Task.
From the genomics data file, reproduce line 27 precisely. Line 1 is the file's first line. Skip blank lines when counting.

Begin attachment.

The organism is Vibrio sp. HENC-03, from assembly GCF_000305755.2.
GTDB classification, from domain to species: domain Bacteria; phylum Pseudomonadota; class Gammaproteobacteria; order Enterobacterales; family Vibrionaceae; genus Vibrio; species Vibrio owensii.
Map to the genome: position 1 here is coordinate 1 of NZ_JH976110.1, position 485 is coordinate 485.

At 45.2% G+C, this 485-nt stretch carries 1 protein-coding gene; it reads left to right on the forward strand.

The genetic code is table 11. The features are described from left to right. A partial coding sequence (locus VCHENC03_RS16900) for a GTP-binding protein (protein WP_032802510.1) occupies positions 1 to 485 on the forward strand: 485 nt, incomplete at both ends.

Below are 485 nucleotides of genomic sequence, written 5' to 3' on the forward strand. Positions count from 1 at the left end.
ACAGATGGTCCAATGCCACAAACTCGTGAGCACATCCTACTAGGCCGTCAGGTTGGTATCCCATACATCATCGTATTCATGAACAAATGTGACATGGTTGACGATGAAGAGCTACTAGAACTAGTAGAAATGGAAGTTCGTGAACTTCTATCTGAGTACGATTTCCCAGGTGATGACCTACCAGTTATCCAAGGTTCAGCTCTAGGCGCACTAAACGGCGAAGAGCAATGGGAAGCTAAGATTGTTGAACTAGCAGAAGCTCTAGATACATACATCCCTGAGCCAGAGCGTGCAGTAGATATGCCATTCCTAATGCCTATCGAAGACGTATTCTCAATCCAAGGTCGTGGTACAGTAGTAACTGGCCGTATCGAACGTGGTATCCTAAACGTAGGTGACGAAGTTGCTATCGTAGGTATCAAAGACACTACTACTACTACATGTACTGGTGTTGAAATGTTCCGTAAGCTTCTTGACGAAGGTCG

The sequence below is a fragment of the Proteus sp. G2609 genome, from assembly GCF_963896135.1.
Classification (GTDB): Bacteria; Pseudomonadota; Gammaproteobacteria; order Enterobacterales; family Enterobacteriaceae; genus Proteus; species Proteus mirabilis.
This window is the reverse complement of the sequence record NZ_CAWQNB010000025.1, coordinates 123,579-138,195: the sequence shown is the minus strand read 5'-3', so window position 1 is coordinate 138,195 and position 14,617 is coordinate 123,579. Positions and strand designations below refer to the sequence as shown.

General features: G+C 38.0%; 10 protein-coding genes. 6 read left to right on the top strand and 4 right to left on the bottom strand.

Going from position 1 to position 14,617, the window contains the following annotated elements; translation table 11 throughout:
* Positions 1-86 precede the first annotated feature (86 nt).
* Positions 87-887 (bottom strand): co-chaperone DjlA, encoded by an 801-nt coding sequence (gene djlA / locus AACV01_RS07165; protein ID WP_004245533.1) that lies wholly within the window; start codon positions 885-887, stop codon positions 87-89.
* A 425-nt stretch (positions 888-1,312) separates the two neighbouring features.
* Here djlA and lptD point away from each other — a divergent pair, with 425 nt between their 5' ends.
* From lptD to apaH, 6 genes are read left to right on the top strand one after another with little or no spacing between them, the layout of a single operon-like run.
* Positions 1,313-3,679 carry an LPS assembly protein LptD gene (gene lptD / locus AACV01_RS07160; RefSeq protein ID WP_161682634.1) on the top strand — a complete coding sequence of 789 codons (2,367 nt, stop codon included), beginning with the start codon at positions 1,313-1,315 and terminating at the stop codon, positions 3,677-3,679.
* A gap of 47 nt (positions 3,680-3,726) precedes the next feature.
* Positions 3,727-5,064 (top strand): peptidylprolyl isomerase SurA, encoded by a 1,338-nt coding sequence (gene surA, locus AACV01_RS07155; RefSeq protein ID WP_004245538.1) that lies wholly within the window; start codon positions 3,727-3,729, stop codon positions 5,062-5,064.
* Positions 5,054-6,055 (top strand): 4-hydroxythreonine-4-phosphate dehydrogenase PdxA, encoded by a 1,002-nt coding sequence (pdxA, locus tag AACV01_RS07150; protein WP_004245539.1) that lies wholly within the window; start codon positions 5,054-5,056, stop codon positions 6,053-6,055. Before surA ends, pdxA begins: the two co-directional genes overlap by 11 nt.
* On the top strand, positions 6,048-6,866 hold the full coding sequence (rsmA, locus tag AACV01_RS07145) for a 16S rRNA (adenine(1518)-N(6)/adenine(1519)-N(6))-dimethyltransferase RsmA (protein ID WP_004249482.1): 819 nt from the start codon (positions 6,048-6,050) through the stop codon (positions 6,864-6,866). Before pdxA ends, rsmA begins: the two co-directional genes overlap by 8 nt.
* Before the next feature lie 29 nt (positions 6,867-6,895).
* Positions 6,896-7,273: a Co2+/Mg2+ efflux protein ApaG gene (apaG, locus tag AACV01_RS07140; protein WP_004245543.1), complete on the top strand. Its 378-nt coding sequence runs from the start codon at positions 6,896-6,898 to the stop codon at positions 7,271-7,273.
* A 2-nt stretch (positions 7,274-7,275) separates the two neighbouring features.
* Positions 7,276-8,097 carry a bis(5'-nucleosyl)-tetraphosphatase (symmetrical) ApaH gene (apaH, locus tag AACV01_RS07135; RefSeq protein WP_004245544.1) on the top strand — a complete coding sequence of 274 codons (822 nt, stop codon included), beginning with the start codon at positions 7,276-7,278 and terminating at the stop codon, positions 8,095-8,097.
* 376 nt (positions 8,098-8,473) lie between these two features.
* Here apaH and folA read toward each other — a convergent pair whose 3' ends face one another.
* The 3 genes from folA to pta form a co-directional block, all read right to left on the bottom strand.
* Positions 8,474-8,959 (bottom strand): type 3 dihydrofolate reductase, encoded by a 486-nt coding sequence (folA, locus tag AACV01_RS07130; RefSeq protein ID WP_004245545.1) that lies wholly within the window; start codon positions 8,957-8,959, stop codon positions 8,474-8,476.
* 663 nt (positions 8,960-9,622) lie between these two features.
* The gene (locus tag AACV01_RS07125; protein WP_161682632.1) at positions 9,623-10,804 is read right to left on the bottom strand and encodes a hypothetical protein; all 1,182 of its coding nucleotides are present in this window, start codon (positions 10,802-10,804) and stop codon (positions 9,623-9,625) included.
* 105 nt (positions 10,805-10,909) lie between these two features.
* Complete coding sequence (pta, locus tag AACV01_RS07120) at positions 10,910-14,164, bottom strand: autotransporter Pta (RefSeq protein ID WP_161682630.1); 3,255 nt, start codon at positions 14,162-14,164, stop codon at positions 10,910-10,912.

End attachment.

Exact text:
* 376 nt (positions 8,098-8,473) lie between these two features.